Vintage Base Ball blends sport, history and a love for both.
Take me out to the ball game, where the rules are from the 1860s, every player has a nickname and no one wears a glove.
We’re talking about vintage base ball. From relic, hand-stitched uniforms to the camaraderie often missing from sports today, vintage base ball transports fans and participants to another time for an hour or two to enjoy America’s favorite pastime.
The Tennessee Association of Vintage Base Ball was formed during the fall of 2012 by Trapper “Mama’s Boy” Haskins and Michael “Roadblock” Thurmon with play beginning in 2013. That summer there were just the two charter teams: Franklin Farriers and the Nashville Maroons.
“After playing on a vintage team in Port Huron, Michigan in 2007, I just fell in love with it,” says Haskins. “I decided to join a team in Tennessee after moving back but the problem, I found out, was there wasn’t one to join. So I set out to form one. Through Facebook I met Michael Thurmon, a Nashvillian who was also interested is seeing the game played locally. He oversaw the Nashville club, and I led the Franklin squad.”
The interest the two men were able to generate throughout the debut season allowed the league to expand to a 12 team, statewide circuit playing at nine historic venues, including Ravenswood Mansion, home of the Travellers Club of Brentwood.
“We promote living history by bringing the 19th century to life through base ball events that use the rules, equipment, costumes and culture of the 1860s,” says Travellers team captain Andy “Professor” Finch. “Our goal is to exemplify to youth and adults alike the values that are lacking in modern-day athletic programs, and encourage a sense of belonging regardless of race, gender, religious conviction or physical ability.”
Make no doubt about it though, this is a competitive game, the bats are heavy and the ball has broken some fingers. Keep in mind, 1864 base ball was a bare-handed sport, as the baseball glove had not yet been invented. Runners can’t overrun first base, pitchers toss underhand, fielders and catchers alike can catch the ball on the fly or on one bound and it’s still ruled an out. But the main difference between the vintage game and many contemporary sports, however, is not the rules but the care and camaraderie the players have for one another.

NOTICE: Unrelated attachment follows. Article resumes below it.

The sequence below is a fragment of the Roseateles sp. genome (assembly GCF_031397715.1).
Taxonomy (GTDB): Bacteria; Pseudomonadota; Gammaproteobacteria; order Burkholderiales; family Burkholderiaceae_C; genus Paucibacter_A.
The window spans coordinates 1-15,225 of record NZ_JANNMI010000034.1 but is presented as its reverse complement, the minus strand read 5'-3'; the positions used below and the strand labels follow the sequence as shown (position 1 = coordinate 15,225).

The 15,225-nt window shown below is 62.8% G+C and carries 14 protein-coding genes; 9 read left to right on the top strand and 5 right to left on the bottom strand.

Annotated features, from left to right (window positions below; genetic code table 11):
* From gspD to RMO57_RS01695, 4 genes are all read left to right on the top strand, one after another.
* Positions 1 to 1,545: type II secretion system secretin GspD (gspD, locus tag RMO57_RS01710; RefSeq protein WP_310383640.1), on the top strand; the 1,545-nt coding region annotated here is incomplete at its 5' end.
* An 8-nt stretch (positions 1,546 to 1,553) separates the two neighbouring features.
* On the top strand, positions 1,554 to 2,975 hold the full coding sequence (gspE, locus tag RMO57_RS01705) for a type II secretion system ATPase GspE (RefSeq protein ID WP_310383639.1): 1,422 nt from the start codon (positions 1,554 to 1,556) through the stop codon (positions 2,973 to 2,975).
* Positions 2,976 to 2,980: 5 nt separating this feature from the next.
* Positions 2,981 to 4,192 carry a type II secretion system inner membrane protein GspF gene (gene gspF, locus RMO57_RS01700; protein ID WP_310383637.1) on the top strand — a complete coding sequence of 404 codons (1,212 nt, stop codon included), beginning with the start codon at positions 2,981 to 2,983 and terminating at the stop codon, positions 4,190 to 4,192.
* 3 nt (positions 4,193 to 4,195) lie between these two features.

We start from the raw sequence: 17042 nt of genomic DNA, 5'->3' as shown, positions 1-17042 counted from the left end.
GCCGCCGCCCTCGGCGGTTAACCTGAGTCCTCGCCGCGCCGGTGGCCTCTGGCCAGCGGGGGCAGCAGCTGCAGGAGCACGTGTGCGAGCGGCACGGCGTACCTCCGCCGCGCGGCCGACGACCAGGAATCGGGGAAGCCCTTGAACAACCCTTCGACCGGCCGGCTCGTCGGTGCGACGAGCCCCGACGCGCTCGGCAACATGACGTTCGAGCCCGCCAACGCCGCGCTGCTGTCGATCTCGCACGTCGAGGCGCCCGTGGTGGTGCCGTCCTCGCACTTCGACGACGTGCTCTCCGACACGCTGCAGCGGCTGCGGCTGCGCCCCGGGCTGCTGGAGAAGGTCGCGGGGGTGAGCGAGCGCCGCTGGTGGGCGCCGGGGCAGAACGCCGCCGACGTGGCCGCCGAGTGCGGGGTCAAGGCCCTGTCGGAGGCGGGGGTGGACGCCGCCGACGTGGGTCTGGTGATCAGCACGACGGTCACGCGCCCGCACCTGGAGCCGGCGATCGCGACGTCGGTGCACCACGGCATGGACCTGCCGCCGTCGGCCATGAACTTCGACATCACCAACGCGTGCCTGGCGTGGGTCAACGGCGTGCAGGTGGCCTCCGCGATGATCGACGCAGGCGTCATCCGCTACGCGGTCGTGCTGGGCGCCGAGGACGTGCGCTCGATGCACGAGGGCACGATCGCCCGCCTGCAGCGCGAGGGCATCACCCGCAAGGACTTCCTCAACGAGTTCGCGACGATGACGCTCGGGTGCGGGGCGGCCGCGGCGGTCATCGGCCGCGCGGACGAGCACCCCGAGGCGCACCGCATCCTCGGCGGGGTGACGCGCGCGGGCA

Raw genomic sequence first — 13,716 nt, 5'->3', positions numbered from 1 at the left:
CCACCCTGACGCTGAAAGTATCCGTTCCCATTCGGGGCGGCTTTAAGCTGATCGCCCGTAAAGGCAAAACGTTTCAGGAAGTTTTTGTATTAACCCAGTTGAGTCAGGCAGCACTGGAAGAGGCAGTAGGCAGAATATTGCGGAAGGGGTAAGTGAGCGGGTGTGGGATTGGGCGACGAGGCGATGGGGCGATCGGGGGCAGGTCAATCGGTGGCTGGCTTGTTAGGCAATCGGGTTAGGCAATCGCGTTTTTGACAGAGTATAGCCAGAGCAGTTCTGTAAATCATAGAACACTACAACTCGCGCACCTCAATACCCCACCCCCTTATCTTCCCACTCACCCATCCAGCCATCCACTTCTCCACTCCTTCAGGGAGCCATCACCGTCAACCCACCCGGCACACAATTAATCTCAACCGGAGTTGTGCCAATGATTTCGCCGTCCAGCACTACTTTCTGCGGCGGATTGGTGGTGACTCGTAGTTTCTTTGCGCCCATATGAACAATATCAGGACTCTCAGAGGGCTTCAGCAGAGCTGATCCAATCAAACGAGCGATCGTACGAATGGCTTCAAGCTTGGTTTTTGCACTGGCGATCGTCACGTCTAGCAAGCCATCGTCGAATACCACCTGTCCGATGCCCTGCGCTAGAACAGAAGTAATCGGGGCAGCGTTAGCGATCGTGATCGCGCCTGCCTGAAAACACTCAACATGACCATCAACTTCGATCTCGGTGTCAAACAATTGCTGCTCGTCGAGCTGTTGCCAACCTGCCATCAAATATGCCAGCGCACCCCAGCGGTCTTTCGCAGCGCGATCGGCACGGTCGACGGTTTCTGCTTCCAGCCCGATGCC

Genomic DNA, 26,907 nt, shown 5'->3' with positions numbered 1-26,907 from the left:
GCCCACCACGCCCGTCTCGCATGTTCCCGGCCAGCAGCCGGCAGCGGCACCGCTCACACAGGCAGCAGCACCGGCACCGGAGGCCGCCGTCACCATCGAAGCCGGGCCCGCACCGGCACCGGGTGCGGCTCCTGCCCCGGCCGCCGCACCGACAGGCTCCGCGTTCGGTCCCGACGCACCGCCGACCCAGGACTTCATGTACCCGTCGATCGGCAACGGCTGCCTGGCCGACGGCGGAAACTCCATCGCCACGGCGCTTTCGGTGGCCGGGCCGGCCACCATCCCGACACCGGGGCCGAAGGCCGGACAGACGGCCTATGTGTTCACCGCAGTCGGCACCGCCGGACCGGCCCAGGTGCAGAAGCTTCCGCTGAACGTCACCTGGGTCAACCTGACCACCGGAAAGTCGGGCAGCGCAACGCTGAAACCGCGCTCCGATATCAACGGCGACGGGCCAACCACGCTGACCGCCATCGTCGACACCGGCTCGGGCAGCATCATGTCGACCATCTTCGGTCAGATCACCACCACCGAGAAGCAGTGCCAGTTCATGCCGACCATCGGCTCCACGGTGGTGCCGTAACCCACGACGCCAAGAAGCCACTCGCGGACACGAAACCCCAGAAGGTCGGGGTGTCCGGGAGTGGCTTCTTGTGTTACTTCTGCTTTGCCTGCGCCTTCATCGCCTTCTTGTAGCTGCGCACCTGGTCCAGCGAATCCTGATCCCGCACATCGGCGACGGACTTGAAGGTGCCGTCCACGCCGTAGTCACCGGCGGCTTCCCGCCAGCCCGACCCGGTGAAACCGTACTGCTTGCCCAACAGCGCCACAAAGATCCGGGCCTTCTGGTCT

“The sense of community, that genuine esprit de corps, is really what sets us apart,” Haskins says. “We pride ourselves on playing a game held to a higher standard of conduct. At nearly every game, you’ll see some great play by a fielder cheered by the team who is batting, and you’ll see a batter complimented by the opposition on a nice hit. Now, it’s done in period language: ‘well struck, sir’ or ‘fine play,’ but the sentiment is sincere, regardless of which team’s uniform you wear.”
The Travellers Club of Brentwood is named after the historic Travellers Rest and was originally based in Oak Hill. They played their first season in 2014 and moved to Brentwood two years later. Their uniforms are produced by a company in Connecticut, with handstitched bibs on the front proudly sporting a Brentwood “B.” The pants worn by the team resemble work pants of the 1860s.
Each team in the league is comprised of 15 players. The average age in the league is 40, but the youngest player is 19 and the oldest is 72. Finch says that’s one of his favorite aspects.
“I love that I can continue to play baseball as I get older,” he says. “I can’t really play modern baseball anymore and being on the field with varying ages where the objective is to compete for the love of the game is baseball at its core.”
There are no tryouts per se. Anyone with a love of the game and an interest in its history is welcome. In fact, some of the league’s members don’t actually play, but act as umpires and volunteers at the matches.
If you are looking for some free, good family fun, look no further than Tennessee Association of Vintage Base Ball. Bring a blanket; some sunscreen and maybe a picnic to enjoy while you sit back, relax and travel back in time.
For schedules and more information, visit TennesseeVintageBaseball.com.